On the statistical nature of distinct cycles in global warming variables
Peer reviewed, Journal article, Journal article
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Original versionClimate Dynamics 2016 http://dx.doi.org/10.1007/s00382-016-3508-6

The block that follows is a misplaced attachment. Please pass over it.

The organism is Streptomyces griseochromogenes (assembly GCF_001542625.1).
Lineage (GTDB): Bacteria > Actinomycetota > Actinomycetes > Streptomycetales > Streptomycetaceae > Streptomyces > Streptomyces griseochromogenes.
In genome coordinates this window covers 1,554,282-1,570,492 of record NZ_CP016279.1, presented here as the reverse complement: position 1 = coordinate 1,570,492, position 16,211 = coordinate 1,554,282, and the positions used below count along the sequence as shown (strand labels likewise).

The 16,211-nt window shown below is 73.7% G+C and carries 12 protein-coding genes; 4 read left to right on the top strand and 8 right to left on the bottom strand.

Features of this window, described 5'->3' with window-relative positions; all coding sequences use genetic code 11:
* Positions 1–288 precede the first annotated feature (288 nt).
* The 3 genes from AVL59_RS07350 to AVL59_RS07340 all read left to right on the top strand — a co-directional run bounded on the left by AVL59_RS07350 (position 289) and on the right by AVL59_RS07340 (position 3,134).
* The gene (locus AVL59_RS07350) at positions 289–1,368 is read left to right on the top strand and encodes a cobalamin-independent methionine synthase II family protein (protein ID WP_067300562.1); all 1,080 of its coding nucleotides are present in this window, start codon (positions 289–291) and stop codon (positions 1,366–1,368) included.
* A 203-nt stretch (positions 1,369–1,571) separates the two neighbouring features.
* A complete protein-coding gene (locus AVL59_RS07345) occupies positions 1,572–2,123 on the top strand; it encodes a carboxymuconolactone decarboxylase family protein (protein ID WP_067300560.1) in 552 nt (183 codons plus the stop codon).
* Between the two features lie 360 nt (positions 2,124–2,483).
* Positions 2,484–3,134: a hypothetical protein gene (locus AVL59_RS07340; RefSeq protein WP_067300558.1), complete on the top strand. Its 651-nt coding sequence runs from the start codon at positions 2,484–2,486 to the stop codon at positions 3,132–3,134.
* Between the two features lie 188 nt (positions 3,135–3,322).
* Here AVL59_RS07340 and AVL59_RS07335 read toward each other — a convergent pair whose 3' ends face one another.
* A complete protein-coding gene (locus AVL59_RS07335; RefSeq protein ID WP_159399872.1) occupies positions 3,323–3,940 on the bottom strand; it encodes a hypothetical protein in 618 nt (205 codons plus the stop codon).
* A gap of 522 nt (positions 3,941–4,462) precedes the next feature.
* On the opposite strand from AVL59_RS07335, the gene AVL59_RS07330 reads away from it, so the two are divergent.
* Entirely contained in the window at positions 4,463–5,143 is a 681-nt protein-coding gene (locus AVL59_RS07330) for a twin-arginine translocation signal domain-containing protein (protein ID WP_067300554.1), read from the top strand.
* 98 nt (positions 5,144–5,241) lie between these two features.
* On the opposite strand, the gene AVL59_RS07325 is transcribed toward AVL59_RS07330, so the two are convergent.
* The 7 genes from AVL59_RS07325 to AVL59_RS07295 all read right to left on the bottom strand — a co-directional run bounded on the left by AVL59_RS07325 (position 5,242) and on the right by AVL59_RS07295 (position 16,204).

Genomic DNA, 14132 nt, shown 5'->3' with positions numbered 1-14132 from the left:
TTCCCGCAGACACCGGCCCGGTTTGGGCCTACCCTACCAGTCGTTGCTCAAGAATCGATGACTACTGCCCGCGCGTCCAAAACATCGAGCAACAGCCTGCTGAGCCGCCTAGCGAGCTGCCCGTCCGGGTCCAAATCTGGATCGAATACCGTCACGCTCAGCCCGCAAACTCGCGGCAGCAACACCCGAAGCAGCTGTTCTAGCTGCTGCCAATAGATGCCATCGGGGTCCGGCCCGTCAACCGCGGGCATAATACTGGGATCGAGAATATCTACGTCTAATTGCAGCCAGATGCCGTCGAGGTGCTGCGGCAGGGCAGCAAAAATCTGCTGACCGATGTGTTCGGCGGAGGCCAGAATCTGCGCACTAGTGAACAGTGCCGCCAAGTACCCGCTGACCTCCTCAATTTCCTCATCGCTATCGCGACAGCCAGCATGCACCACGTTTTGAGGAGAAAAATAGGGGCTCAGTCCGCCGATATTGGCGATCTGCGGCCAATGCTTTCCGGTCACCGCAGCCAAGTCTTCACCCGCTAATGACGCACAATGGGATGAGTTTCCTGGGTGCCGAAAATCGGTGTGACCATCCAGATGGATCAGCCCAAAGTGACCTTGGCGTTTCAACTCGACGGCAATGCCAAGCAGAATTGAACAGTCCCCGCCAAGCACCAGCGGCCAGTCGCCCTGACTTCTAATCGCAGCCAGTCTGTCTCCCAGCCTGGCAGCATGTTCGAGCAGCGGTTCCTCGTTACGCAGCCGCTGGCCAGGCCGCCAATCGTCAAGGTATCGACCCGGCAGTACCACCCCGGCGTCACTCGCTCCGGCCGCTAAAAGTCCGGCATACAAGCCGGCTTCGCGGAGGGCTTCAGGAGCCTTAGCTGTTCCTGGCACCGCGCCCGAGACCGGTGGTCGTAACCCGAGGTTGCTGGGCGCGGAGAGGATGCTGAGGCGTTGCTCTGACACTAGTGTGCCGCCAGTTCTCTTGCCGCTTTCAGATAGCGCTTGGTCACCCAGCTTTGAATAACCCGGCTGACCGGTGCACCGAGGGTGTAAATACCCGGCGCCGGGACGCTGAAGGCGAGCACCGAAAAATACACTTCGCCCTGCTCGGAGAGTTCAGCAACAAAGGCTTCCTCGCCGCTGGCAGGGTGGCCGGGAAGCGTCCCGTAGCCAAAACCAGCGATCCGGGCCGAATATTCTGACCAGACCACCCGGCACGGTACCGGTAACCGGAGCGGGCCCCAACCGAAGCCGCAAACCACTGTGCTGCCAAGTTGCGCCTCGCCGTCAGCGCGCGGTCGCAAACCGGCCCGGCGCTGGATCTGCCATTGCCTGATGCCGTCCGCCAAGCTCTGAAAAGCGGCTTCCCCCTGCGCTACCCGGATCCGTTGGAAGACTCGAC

Cycle times found in many oceanic time series have been explained with references to external mechanisms that act on the systems. Here we show that when we extract cycle times from 100 sets of paired random series, we find six distinct clusters of common cycle times ranging from about 3 years to about 32 years. Cycle times, CT, get shorter when one series in a pair is an increasingly stronger leading series, measured as LL-strength, to the other, CT ≈ - (minus) LL-strength. This may explain the frequent finding that many global warming time series, e.g., the Southern oscillation index and the Pacific decadal oscillation, show distinct cycle times (Power spectral analysis: 3-5, 7-8, 13-15, 22-24, and 29-30 years). An important implication of these findings is that processes that strengthen the impact of one ocean variable on another may cause more frequent adverse climate conditions.